Spoilers think it’s not really a buyer’s market right now.

I have a confession to make. I wanted to watch this film back in the International Fantasia Film Festival 2019. I missed it for another film, but I managed to catch it later. Okey, that’s two confessions. When I finally managed to catch it, I didn’t like it. Guess that’s three. And then, I opted not to review it. That’s four confessions. Okey, I’ll come back in. I also forgot the fanatical devotion to the Pope. Let me start over.

(Credit: Fantastic Films)

Vivarium (2019) was directed by Lorcan Finnegan and written by Garret Shanley. Gemma (Imogen Poots) and Tom (Jesse Eisenberg) are a couple looking for a house. They decide to visit a new development that seems just what they’re looking for, despite some odd elements. That visit ends up being the start of a never-ending cycle in which they’re trying to escape a house that seems have captured them for eternity.

So, to explain a little, I did hear good things about this suburban horror film back in 2019. I missed its debut on Fantasia that year, but ended up watching it later. I wanted to like it, hoping the story will give me something more than just eerie visuals, and at least some clever twist. I don’t abhor looping storylines, if there’s some meat behind the mystery. I also don’t necessarily need an explanation. But I do need something of a treat, a satisfying reveal, for my investment. The movie seems to be going somewhere, as we have Gemma ending up with a creepy kid and Tom becoming obsessed with digging up the yard.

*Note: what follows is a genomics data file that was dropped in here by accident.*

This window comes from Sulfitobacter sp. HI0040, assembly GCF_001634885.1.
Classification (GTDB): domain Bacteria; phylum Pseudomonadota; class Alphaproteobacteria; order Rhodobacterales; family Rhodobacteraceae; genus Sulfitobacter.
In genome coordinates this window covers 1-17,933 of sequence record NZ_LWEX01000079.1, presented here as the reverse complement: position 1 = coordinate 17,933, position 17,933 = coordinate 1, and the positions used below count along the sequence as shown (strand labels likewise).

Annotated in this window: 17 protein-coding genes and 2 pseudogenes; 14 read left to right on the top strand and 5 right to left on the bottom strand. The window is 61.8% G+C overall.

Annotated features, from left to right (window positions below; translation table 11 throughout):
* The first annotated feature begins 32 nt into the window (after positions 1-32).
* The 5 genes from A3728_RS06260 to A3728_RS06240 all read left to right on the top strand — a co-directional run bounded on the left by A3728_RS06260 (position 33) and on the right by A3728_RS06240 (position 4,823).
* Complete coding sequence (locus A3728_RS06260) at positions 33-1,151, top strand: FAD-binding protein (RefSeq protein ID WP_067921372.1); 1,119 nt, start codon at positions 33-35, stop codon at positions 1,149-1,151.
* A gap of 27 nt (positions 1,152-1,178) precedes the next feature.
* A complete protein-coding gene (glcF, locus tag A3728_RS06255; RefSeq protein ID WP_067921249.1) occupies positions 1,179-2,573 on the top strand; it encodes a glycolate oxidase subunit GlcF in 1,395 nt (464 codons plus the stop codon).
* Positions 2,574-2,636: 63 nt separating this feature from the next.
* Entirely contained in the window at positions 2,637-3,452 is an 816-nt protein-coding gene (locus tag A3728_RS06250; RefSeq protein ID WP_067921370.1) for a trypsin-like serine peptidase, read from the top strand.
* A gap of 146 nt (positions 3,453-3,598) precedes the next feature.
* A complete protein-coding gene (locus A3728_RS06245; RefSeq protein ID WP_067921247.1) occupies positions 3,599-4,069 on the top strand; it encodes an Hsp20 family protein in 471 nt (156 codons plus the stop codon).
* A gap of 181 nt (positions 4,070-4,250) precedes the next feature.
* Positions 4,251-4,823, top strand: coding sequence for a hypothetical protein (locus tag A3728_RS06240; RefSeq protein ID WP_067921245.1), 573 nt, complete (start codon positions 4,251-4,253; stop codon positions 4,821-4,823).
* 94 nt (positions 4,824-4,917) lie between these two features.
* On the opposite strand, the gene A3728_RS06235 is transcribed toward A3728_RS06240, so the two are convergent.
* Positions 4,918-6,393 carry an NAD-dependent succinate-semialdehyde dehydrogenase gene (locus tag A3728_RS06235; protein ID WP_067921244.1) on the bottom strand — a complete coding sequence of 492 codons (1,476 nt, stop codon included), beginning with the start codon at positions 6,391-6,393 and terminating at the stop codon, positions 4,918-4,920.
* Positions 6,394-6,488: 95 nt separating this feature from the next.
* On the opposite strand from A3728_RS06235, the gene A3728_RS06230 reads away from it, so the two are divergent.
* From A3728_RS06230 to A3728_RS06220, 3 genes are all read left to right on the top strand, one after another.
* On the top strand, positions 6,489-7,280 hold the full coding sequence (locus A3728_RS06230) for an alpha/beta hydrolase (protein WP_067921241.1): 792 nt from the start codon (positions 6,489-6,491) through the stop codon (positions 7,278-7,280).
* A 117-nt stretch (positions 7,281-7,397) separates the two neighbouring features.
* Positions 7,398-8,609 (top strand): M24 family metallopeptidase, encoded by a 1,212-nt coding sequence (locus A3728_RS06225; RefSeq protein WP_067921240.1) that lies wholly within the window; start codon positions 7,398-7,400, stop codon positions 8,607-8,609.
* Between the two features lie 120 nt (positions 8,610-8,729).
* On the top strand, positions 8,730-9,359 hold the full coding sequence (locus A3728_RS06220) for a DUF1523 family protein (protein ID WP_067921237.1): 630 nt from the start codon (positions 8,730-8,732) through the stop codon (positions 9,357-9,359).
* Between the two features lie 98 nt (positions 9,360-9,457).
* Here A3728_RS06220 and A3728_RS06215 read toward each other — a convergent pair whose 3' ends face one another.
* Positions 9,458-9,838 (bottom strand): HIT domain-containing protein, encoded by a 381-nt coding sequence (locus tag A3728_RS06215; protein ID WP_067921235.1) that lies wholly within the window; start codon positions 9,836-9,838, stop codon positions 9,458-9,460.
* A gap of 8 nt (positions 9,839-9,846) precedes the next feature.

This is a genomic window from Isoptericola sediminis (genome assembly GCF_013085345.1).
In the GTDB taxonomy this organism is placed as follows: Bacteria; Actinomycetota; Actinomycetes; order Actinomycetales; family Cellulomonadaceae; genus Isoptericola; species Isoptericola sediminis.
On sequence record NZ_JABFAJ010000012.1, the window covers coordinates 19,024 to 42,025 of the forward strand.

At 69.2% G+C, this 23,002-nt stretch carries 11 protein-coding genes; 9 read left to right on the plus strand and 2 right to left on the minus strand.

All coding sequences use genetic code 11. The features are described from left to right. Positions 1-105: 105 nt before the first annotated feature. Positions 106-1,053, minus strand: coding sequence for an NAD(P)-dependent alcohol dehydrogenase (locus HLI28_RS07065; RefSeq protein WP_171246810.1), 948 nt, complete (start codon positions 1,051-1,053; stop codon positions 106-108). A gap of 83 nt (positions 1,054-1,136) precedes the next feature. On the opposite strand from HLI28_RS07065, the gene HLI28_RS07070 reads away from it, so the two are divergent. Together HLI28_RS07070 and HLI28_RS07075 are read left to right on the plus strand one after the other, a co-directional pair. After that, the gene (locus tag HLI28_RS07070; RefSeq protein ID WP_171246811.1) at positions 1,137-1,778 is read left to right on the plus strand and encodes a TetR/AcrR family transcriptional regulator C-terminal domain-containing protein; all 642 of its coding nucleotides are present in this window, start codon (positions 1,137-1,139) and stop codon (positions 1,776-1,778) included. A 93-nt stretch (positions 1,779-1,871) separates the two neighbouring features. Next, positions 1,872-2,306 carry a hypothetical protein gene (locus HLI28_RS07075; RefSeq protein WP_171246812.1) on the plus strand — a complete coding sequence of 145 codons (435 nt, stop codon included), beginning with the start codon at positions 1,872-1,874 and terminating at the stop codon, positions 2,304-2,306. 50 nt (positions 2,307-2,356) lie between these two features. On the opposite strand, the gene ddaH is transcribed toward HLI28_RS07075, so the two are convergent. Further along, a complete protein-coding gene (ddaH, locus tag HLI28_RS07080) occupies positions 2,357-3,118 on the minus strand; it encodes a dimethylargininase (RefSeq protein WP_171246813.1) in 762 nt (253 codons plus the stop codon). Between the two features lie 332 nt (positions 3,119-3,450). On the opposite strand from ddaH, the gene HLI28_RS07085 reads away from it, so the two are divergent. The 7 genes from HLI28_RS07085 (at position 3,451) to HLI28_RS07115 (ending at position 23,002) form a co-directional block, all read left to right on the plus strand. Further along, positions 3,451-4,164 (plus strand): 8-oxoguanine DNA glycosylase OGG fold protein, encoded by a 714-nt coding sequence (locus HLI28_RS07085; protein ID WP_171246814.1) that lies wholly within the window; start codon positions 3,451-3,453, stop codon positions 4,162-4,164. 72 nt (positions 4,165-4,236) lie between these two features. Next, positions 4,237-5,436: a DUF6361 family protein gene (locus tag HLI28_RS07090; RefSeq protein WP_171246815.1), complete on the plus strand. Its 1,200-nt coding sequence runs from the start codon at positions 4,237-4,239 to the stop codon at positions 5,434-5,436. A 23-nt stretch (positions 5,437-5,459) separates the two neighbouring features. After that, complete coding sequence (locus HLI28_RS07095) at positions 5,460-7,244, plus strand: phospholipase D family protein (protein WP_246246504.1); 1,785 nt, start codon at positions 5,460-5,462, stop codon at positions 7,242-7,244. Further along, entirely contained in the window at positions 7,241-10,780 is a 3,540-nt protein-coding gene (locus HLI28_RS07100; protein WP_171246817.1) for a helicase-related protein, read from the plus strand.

There’s nothing behind any of the actions taken by the main characters. At least a sliver of a moral dilemma would have given something to latch onto, but we don’t get that. This feels like a short story from The Twilight Zone elongated into a film but without coming up with a punchline. It does reset at the end (not a huge twist) but there’s no horrifying secret, no social commentary on human materialism or greed. I guess one could argue that it’s going over my head, but then it would still miss one crucial component: there is no satisfying reason to watch this film.

If anything, I will give some credit to Imogen Poots’ character at least having some development while Jesse Eisenberg seems to just end up going full Eisenberg. Might have been what the script called for, but if he could just play a different character, that would’ve helped a lot. The sets are good. Not amazing, but appropriately cartoonish. It just goes nowhere although it has all the time to come up with something. Cinematographically, it’s not bad but it gets tiring to look at. That can’t be all that good either.

Not recommended. The plot is intriguing at first. The intrigue and mystery become dull quickly. A reveal, a critique, a commentary would have given some depth or a reason to exist. Since none do, it depends on its entertainment value which runs out fast. A surprising finale or a twist would have given it at least a chance, but it has none. Not worth a watch.

That will do for now.